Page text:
Assistant Professor of Finance at Utrecht University
Not Clearly Pro or Con to the question "Should Insider Trading by Congress Be Allowed?"
"Balancing the pros and cons of insider trading, one has to conclude...that there is very little harm caused by insider trading. First, one has to stress the social gains that come with informational efficient capital markets. The more prices reflect information accurately, the better prices guide capital investment in the economy. Moreover, it creates an additional signaling device for management to communicate complex news in a credible way. The confidence of investors is not expected to decline, empirical studies showed no decrease of market liquidity and the non-informed counterpart of the insider was not harmed, on the contrary. Another important social benefit from insider trading is the market-based compensation scheme, which makes it also possible to reward the innovative and entrepreneurial inputs of corporate insiders..."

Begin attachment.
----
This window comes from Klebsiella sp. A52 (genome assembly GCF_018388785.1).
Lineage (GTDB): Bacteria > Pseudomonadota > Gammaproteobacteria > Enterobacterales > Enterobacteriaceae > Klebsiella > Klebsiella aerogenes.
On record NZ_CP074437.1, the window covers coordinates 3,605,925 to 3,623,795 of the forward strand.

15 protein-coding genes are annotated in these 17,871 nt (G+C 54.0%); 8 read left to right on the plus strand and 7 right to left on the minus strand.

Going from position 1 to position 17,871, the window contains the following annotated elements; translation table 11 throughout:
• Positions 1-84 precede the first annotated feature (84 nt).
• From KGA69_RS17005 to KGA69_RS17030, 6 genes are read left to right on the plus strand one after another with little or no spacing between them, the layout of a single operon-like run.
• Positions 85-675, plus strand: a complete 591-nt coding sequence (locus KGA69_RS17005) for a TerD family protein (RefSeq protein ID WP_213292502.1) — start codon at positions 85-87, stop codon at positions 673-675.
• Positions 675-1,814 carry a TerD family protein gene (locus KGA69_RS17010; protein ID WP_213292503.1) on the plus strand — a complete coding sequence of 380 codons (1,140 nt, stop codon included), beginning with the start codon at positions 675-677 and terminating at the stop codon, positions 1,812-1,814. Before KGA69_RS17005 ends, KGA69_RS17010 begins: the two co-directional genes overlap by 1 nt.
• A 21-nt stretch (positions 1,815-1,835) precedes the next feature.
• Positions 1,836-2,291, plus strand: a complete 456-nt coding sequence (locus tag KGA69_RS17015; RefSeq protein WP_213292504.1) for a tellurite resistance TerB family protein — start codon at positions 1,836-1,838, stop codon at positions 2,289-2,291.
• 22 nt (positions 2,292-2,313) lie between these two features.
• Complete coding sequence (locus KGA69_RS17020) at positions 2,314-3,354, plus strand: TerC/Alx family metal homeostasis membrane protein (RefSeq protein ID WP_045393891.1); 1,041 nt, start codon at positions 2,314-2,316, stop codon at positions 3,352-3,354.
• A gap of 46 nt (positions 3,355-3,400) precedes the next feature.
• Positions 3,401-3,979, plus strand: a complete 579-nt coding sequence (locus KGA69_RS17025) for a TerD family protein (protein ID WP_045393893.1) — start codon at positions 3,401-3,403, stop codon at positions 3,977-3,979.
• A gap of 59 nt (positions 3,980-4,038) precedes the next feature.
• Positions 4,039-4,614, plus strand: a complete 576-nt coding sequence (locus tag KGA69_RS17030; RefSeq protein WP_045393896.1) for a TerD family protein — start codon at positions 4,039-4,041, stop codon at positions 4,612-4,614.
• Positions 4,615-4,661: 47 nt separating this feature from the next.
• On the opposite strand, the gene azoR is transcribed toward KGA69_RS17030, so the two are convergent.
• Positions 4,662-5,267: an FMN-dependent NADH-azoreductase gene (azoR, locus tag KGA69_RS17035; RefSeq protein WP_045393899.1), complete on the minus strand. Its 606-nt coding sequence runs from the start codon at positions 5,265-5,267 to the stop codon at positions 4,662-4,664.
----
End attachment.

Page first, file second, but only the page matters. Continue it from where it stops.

Peter-Jan Engelen & Luc Van Leidekerke, "The Ethics of Insider Trading Revisited," Journal of Business Ethics, Sep. 2007
Experts Individuals with JDs, PhDs, or equivalent advanced degrees in fields relevant to insider trading issues. Also top-level government officials (such as foreign leaders, US presidents, Founding Fathers, Supreme Court Justices, members of legislative bodies, cabinet members, military leaders, etc.) with positions relevant to insider trading issues.
Involvement and Affiliations:
Assistant Professor, Finance, Utrecht University
Editor-in-Chief, Global Business & Economics Review
Former Lecturer, Corporate Finance, University of Antwerp
PhD, University of Antwerp
LLM, University of Antwerp
MSc, Applied Economics, Loyola University of Antwerp (UFSIA)